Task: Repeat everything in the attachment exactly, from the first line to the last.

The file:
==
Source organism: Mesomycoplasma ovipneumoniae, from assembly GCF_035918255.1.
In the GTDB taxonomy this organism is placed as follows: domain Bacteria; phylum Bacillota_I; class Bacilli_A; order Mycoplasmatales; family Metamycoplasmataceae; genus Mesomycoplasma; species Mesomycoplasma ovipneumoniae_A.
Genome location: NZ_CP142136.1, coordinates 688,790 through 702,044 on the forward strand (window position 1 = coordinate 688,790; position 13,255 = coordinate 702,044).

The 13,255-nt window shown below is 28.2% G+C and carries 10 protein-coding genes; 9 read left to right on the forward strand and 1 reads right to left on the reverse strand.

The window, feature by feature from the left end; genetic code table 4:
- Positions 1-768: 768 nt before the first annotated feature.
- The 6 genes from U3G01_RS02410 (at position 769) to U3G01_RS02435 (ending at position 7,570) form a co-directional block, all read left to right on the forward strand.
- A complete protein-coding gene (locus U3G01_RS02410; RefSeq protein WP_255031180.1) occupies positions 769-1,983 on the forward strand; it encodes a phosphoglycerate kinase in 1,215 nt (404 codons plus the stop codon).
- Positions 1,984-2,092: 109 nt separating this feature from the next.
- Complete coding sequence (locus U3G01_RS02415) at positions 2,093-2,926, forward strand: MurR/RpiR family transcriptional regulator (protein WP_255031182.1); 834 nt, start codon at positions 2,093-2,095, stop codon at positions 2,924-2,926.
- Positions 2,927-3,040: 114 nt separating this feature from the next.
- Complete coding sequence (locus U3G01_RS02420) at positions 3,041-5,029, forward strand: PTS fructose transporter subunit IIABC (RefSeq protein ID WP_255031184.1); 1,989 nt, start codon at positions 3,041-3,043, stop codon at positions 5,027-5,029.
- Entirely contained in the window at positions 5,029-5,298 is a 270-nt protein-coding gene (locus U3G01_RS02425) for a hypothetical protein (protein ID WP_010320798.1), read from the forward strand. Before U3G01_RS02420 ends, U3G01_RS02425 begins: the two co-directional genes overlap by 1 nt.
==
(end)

Source organism: Mesomycoplasma ovipneumoniae, from assembly GCF_035918255.1.
In the GTDB taxonomy this organism is placed as follows: domain Bacteria; phylum Bacillota_I; class Bacilli_A; order Mycoplasmatales; family Metamycoplasmataceae; genus Mesomycoplasma; species Mesomycoplasma ovipneumoniae_A.
Genome location: NZ_CP142136.1, coordinates 688,790 through 702,044 on the forward strand (window position 1 = coordinate 688,790; position 13,255 = coordinate 702,044).

The 13,255-nt window shown below is 28.2% G+C and carries 10 protein-coding genes; 9 read left to right on the forward strand and 1 reads right to left on the reverse strand.

The window, feature by feature from the left end; genetic code table 4:
- Positions 1-768: 768 nt before the first annotated feature.
- The 6 genes from U3G01_RS02410 (at position 769) to U3G01_RS02435 (ending at position 7,570) form a co-directional block, all read left to right on the forward strand.
- A complete protein-coding gene (locus U3G01_RS02410; RefSeq protein WP_255031180.1) occupies positions 769-1,983 on the forward strand; it encodes a phosphoglycerate kinase in 1,215 nt (404 codons plus the stop codon).
- Positions 1,984-2,092: 109 nt separating this feature from the next.
- Complete coding sequence (locus U3G01_RS02415) at positions 2,093-2,926, forward strand: MurR/RpiR family transcriptional regulator (protein WP_255031182.1); 834 nt, start codon at positions 2,093-2,095, stop codon at positions 2,924-2,926.
- Positions 2,927-3,040: 114 nt separating this feature from the next.
- Complete coding sequence (locus U3G01_RS02420) at positions 3,041-5,029, forward strand: PTS fructose transporter subunit IIABC (RefSeq protein ID WP_255031184.1); 1,989 nt, start codon at positions 3,041-3,043, stop codon at positions 5,027-5,029.
- Entirely contained in the window at positions 5,029-5,298 is a 270-nt protein-coding gene (locus U3G01_RS02425) for a hypothetical protein (protein ID WP_010320798.1), read from the forward strand. Before U3G01_RS02420 ends, U3G01_RS02425 begins: the two co-directional genes overlap by 1 nt.